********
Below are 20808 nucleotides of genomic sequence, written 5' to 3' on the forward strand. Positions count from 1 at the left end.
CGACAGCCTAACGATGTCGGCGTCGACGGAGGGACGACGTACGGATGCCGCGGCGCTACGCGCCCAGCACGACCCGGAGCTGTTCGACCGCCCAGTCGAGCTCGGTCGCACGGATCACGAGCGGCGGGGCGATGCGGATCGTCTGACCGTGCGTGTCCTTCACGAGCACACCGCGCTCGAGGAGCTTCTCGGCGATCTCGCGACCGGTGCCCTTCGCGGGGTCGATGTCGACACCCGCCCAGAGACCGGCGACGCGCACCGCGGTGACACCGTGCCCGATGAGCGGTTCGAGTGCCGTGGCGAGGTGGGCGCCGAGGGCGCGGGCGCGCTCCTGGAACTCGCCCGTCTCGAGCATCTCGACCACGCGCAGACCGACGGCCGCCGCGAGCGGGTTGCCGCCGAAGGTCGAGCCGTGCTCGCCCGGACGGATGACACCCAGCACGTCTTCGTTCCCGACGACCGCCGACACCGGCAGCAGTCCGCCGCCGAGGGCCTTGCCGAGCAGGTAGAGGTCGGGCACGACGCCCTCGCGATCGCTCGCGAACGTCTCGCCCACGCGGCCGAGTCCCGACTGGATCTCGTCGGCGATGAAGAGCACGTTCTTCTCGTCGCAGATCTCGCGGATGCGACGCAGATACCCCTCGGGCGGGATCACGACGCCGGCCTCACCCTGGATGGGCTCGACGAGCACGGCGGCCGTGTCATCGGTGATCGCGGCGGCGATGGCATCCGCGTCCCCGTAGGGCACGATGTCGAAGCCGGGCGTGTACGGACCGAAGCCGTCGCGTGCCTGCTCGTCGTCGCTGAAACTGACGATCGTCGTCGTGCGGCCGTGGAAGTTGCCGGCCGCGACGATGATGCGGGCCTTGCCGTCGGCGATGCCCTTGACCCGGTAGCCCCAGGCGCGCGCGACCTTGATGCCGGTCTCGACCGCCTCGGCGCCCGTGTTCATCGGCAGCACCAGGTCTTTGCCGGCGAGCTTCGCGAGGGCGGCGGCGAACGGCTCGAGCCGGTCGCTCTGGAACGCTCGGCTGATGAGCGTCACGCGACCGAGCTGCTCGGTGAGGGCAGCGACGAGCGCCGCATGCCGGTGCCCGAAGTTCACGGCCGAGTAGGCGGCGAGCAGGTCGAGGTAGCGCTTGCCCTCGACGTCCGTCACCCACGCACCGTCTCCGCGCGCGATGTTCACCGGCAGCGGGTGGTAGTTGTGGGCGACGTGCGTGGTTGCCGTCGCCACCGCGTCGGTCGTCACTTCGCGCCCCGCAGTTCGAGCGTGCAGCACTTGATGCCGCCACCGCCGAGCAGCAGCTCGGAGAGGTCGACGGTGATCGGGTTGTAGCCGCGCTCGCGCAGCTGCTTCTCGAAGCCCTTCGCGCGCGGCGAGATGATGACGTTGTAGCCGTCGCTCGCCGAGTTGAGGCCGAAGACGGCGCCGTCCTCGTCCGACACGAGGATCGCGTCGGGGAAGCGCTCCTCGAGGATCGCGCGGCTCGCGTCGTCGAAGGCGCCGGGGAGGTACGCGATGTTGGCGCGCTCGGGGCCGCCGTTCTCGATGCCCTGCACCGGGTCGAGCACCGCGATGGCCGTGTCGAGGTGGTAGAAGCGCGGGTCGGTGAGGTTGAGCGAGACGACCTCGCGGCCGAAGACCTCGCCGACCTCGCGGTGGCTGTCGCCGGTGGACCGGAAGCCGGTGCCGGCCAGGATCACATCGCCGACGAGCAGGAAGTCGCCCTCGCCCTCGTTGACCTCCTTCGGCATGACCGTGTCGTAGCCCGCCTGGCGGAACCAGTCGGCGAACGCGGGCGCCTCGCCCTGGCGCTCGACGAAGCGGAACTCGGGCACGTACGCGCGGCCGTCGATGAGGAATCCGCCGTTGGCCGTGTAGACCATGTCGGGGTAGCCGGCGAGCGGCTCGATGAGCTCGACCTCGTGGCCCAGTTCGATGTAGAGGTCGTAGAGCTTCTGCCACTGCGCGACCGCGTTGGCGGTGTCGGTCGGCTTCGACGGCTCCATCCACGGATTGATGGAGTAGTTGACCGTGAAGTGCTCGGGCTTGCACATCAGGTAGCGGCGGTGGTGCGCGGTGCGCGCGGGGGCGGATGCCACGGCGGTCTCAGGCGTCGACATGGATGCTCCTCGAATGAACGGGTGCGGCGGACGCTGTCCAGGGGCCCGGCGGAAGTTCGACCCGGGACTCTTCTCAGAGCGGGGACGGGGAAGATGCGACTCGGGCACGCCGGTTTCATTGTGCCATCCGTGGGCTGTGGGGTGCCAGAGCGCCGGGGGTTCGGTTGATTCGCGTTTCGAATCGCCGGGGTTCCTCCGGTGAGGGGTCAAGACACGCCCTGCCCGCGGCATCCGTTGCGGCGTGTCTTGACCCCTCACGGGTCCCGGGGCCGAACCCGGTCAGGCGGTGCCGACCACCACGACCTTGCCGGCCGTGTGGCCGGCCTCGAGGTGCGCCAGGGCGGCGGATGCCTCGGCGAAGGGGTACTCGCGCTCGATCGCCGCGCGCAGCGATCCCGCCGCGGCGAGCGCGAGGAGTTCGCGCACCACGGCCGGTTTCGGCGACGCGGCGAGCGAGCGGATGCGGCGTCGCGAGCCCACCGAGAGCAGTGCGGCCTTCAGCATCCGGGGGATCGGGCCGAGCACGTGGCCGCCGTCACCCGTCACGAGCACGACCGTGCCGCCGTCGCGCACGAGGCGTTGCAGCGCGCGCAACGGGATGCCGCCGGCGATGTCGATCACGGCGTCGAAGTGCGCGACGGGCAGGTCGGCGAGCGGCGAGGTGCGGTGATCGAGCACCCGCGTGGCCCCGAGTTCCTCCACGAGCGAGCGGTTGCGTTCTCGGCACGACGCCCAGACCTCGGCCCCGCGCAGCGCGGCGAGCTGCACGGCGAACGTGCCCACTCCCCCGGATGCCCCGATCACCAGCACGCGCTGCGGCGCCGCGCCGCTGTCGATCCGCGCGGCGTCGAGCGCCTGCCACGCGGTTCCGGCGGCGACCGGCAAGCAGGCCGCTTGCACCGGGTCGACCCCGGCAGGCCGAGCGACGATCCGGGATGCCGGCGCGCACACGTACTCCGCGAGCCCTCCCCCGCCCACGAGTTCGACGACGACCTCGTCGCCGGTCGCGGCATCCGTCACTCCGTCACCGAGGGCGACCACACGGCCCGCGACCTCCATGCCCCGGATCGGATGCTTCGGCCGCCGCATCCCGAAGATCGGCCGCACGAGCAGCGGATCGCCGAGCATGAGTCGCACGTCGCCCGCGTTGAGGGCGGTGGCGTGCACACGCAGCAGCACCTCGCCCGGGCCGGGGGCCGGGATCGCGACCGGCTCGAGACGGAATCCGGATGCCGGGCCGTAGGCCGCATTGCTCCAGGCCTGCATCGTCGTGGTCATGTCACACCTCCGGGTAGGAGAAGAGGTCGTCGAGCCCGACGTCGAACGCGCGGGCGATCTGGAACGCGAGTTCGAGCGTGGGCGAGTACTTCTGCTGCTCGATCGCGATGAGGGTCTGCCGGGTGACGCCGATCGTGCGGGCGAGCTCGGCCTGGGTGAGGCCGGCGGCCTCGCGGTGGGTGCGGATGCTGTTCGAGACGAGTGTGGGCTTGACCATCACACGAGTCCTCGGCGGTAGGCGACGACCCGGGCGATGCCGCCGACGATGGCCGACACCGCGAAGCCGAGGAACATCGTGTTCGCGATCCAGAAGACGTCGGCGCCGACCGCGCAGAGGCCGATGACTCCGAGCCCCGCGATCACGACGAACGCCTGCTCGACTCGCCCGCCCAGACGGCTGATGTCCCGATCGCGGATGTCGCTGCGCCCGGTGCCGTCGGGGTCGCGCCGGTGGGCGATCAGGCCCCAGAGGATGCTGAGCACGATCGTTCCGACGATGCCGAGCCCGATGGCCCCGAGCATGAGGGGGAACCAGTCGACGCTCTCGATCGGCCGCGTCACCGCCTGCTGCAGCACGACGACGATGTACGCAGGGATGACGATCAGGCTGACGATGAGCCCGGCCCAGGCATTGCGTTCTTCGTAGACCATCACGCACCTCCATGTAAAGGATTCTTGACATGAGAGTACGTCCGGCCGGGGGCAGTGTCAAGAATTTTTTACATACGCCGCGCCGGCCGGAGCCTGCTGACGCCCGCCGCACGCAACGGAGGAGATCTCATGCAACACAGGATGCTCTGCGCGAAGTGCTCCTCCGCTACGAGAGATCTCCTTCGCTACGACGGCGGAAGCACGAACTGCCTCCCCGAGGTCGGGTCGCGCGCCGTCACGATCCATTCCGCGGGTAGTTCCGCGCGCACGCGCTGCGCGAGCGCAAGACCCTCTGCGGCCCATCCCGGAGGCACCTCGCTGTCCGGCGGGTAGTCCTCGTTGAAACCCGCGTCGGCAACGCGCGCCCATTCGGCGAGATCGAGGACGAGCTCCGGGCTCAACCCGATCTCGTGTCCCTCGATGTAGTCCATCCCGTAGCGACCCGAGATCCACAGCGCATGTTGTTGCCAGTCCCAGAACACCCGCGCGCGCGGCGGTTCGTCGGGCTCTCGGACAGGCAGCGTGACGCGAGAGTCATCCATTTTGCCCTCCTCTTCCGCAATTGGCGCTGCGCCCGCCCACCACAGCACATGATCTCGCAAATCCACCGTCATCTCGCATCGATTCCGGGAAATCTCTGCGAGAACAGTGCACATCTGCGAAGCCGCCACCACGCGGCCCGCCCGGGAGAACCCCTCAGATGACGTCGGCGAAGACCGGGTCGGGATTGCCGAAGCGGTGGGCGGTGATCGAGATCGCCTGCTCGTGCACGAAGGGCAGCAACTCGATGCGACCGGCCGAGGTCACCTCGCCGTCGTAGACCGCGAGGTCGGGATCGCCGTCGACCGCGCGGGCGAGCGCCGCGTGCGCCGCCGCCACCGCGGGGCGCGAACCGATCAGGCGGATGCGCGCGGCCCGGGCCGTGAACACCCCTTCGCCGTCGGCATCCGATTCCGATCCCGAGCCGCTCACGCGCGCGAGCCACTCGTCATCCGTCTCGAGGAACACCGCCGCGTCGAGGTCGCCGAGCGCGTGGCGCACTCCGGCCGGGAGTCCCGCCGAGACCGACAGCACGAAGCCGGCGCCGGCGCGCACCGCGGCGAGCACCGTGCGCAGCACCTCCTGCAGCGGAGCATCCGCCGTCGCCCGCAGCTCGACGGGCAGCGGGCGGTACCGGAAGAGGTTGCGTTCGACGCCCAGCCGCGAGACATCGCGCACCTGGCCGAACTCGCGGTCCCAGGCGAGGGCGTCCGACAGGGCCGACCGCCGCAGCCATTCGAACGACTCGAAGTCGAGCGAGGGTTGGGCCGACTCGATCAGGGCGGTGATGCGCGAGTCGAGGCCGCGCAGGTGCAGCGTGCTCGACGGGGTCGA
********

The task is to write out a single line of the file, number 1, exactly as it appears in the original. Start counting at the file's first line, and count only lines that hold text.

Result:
Below are 20808 nucleotides of genomic sequence, written 5' to 3' on the forward strand. Positions count from 1 at the left end.